One of the towering visual artists of the 20th century, very few Black icons have contributed as much as Gordon Parks did over the course of his eventful career. Now remembered as the pioneer behind the incredibly popular Blaxploitation genre, Parks managed to translate the Black experience to the visual medium in a way that nobody had done before him.
Born in Kansas in 1912, Parks grew up in the segregated South and experienced extreme prejudice and injustice. Just like other Black intellectuals of the time, he was mocked and discouraged by his teachers when he told them that he wanted to continue his education by attending college. Parks was bullied by white children and after the death of his mother, he found himself on the streets in order to survive.
In an interview, Parks recalled the things he had to do to earn a livelihood and buy himself food and lodging at the young age of 15. “I played piano at a whorehouse,” Parks revealed. “I played – later played professional basketball. I played with an orchestra. I did a lot of things. I was a janitor, the young janitor at a flophouse in Chicago. I did a lot of things to survive”.
Park’s passion for photography bloomed much later in his life when he chanced upon pictures of migrant workers and the documentary works by legends such as Dorothea Lange and Walker Evans. These moved him so much that he ended up rushing to a pawnshop in Seattle and purchasing a camera for $7.50 to start his own experiments.
More importantly, there was one thing that Parks wanted to document more than anything else and that was the answer to the question – what does it mean to be Black in America? Parks said: “What I saw there let me know that I could use the camera, as well, that as the way – they had used it against poverty, that I could use it, too, against poverty and discrimination and the intolerance I had suffered as a Black man in America”.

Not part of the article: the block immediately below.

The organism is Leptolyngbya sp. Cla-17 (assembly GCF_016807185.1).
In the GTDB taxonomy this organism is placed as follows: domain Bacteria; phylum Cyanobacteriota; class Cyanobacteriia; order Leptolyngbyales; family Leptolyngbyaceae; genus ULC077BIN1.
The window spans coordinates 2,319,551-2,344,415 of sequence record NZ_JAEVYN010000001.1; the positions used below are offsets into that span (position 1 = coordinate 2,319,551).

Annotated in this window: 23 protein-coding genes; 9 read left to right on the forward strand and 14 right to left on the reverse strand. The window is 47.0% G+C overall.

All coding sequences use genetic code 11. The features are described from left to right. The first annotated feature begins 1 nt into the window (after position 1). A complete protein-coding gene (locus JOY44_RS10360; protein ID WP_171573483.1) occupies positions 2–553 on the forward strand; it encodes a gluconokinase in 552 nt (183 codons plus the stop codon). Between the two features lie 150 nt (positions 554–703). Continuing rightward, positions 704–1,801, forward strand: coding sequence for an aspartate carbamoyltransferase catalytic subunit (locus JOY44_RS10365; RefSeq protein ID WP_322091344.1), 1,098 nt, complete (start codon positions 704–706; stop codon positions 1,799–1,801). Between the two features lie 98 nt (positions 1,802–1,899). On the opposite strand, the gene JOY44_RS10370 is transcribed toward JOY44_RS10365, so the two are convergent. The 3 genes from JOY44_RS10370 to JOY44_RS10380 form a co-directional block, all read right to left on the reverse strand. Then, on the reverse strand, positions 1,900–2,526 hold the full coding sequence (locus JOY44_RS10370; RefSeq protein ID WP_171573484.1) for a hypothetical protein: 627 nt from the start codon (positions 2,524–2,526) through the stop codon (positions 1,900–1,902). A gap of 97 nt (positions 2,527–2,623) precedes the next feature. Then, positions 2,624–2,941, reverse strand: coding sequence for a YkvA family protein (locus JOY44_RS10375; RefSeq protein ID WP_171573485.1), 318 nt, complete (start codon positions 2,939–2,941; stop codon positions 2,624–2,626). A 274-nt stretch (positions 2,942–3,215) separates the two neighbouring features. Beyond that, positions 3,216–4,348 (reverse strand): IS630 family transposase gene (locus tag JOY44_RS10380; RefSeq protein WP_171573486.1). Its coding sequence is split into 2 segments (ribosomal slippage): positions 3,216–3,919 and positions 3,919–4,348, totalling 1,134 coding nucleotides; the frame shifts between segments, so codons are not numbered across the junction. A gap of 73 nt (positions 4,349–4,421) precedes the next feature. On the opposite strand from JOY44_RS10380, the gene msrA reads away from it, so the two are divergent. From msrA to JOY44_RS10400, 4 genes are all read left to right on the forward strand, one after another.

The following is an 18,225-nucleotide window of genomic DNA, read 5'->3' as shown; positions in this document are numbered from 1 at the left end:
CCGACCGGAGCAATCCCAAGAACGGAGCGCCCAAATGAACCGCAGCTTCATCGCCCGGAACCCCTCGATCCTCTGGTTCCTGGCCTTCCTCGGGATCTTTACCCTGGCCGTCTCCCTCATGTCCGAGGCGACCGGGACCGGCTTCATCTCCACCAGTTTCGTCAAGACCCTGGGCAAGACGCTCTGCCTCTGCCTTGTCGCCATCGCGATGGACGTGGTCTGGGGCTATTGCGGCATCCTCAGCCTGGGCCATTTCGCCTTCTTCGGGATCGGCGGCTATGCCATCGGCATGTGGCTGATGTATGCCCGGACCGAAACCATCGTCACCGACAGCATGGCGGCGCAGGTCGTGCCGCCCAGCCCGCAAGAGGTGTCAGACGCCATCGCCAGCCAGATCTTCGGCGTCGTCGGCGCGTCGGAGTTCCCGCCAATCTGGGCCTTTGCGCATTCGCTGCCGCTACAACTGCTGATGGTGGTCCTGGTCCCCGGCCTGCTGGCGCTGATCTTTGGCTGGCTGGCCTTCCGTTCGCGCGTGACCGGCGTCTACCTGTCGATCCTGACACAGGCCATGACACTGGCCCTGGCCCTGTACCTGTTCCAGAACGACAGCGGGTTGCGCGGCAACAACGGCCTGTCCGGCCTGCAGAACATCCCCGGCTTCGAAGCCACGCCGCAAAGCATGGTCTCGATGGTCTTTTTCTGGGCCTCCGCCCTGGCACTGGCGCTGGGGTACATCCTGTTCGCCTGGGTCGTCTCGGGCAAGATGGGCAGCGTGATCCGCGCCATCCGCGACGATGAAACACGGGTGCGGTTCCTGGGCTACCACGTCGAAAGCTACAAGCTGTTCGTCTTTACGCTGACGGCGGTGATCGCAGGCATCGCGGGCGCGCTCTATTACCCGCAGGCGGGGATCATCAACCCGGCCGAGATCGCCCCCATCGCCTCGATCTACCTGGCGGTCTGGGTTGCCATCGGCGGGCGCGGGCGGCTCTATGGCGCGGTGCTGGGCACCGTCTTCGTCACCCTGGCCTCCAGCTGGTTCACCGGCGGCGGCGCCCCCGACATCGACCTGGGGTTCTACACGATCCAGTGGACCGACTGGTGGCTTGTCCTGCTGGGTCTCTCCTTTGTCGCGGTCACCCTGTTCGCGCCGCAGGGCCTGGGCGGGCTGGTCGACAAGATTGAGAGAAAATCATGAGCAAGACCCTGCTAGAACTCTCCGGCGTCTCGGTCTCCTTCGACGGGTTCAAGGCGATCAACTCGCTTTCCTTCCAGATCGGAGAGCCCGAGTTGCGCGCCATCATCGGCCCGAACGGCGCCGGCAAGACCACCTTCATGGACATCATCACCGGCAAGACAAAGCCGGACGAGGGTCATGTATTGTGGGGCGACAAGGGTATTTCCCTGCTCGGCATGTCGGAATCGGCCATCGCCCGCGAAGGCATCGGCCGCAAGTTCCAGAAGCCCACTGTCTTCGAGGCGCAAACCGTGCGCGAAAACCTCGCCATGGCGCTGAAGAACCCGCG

Through iconic photographs such as the American Gothic, Washington, D.C, Parks was communicating with the larger Black community at a spiritual level and also informing future generations of the horrors of living in segregated America. Described as “one of the most provocative and celebrated photojournalists in the United States,” Parks wielded his camera as a weapon that lashed out systemic problems that subjugated marginalised groups in a place that was claimed by many to be the greatest country on the planet.
One of the most fascinating elements about the works of Gordon Parks is his ability to assimilate tiny, humanistic details from stories that are often ignored into the larger political frameworks that facilitated the machinations of the Jim Crow South. Ranging from fashion and sports to portraits of leaders like Malcolm X and Muhammad Ali, Parks captured it all with his camera.
He also made a significant impact on the world of cinema with his 1971 masterpiece Shaft, a highly entertaining detective film about Black masculinity and Black power which would go on to spawn the Blaxploitation genre and would continue to inspire other Black filmmakers in the future. Parks continued his directorial career with other projects in the future but none of them managed to achieve as much as Shaft.
Even after all these years, Parks is seen as an idol by aspiring photojournalists and filmmakers who come from similarly disadvantaged backgrounds. He reflected: “I was just a young kid. I saw all this. I could have been scarred for life, you know? And – but I didn’t let it get to me for some reason or another. But I was terribly frightened of death until I was almost a man.”